Home Entertainment Alake Purchases 100 Copies Of Ayinla Omowura’s Biography, Commends Festus Adedayo

Alake Purchases 100 Copies Of Ayinla Omowura’s Biography, Commends Festus Adedayo


The Alake and Paramount Ruler of Egbaland, Oba Adedotun Aremu Gbadebo, has commended Dr. Festus Adedayo, biographer of the late Apala music legend, Ayinla Omowura, for writing a book on the late Apala icon.

Oba Gbadebo gave the commendation on Friday in his remarks during the official presentation of the book to the monarch in his palace, Aafin Ake, Abeokuta, Ogun State.

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Adedayo had written a 537-page book entitled Ayinla Omowura: Life and Times of an Apala Legend which was made available to the public on May 6, 2020, the 40th anniversary of the death of Omowura.

Alake, who described the efforts of the author as laudable said, “We have a good number of people who loved Ayinla Omowura because of the philosophy of his music but that you have taken it upon yourself to write the book is very commendable; it shows you as a good scholar who actually should have been in the comfort of the university churning out professorial materials, but you are even doing better than that where you are.

The monarch, while congratulating the author, stated that he had done the memory of the late musician good by writing the book and making him a subject of intellectual engagement.

“I have read part of the book and soon, I will read the remaining part. Ayinla hailed from Ikopa,  where my own mother’s father hailed from in Itoko. He has been a subject after my heart for a very long time, though we were very sad that his life ended all of a sudden.”

Oba Gbadebo, while going down memory lane, said he shared the alumnus of the University of Ibadan with the author and commended him for writing a total book that was not sycophantic about the strides of Omowura.

“What you have done on Ayinla is worthwhile. A mark of good scholarship is self-critiquing one’s work, which you have done in this book. When you do this, people will see it positively because when you criticize yourself, others that will criticize you will look at the positive side of what you have said,” the monarch added.

Reacting to the author statement that everything in the book was not all positive about Omowura, Oba Gbadebo said that when he was in the military, whenever a report about a person was demanded, after writing the positive aspects, the negative aspect, which he called the but-paragraph, always came after the paragraphs of commendation, so that the report could be seen as above board.

Earlier, the author, while commending the monarch for receiving him, had said his love for Ayinla Omowura’s music made him to write the book, so as to immortalize the late Apala icon who he called “one of the most profound and apparently the most original musician in post-colonial Nigerian society.”

He said, “As a young man then, I couldn’t penetrate or understand some of his lyrics but the rhythm attracted us. And when in 1980 he was killed, I was really downcast. I do tell people that listened to the NTA newscaster in 1980 who announced the death of  Ayinla Omowura and I couldn’t eat that night.  Thereafter, I kept listening to his music, kept on acquiring knowledge about him and 2004, then I was the special adviser on media to the former governor of Enugu state, Chimaroke Nnmamani, I took cassets of Ayinla Omowura to the East and I listened to them afresh and that was when I did my first piece on Ayinla Omowura. And people were calling me, telling me why don’t you write a book on him, i said writing a book, that was a very huge task at that time.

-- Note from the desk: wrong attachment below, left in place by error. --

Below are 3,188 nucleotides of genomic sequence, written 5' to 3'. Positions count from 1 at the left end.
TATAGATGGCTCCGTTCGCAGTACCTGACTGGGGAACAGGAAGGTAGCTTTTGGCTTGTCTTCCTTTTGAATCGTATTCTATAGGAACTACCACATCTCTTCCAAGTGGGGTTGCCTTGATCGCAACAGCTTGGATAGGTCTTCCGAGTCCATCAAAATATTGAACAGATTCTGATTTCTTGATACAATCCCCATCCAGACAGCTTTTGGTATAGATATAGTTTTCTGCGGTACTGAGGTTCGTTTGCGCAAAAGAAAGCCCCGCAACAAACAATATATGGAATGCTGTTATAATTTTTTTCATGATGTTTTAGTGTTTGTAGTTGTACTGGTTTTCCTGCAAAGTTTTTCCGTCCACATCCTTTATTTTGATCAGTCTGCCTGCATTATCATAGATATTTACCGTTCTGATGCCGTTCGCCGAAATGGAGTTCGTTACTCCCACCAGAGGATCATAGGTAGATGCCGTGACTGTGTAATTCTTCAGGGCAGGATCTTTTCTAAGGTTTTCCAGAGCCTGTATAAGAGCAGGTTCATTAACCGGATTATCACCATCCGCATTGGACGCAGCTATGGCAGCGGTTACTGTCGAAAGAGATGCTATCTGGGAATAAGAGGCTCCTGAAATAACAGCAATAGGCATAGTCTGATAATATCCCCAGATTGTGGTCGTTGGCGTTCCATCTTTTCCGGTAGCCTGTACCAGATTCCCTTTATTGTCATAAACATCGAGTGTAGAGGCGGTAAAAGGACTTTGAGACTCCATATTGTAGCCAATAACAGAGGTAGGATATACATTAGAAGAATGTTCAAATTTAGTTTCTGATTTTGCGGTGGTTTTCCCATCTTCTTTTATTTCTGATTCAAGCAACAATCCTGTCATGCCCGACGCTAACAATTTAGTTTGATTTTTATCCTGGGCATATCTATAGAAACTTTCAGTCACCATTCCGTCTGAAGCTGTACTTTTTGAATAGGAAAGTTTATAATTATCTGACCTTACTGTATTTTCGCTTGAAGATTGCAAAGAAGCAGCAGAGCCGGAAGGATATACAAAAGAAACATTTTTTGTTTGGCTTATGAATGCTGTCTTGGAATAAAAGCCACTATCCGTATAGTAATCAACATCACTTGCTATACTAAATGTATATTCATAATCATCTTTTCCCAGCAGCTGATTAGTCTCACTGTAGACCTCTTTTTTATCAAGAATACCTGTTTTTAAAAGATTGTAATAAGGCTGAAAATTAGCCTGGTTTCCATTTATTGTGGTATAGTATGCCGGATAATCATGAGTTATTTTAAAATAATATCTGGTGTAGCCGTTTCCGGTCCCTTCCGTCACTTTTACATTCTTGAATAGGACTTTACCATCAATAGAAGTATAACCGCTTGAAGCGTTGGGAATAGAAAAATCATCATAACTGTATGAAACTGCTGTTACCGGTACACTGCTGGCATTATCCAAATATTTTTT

“I came in contact with my friends and we started a research. It was in the process of the research that we found out that I was confronted with a unique human being. Like every other human being, we have our foibles , we have minuses. If you listen to the deployment of language in his songs, you will know that Yoruba has a rich history. If you listen to the cultural heritage that he talked about in his music, you will know that Yoruba people have a great heritage. And so, as we went deep and deeper in research into this book.”

“Many people have asked me why I chose Ayinla for immortalization and not Yusuff Olatunji or Haruna Ishola. I feel that, first, it was my prerogative. Second, I saw Ayinla as different from the pack and I thus conducted this research into his life and times. I looked at the totality of his art which could not be impeached by his drawbacks. His songs were laced with philosophy, culture and language of the Yoruba people and I thought he deserved to be immortalized, if not by Nigeria as a whole but by Yoruba people in general. Though the book is not wholly all-positives about Ayinla, I wanted to use it to warn oncoming musical stars and anybody climbing the ladder of achievement in society not to fall into the same pitfalls that led to the death of Ayinla Omowura,” he said.

In an interview with a reporter at the palace, Adedayo also said he was committed to gathering like-minds together with the aim of putting up a foundation in the memory of Omowura, turn his Abeokuta home into a museum and get South West governments to buy into the idea.

The Alake thereafter purchased 100 copies of the book.

Those in attendance included the Balogun of Egbaland, Chief Sikirulliah Atobatele;  the Bagbimo of Egbaland, Chief Akanni Akinwale; Editors of Sunday and Saturday Tribune,  Alhaji Sina Oladeinde and Dr. Lasisi Olagunju.

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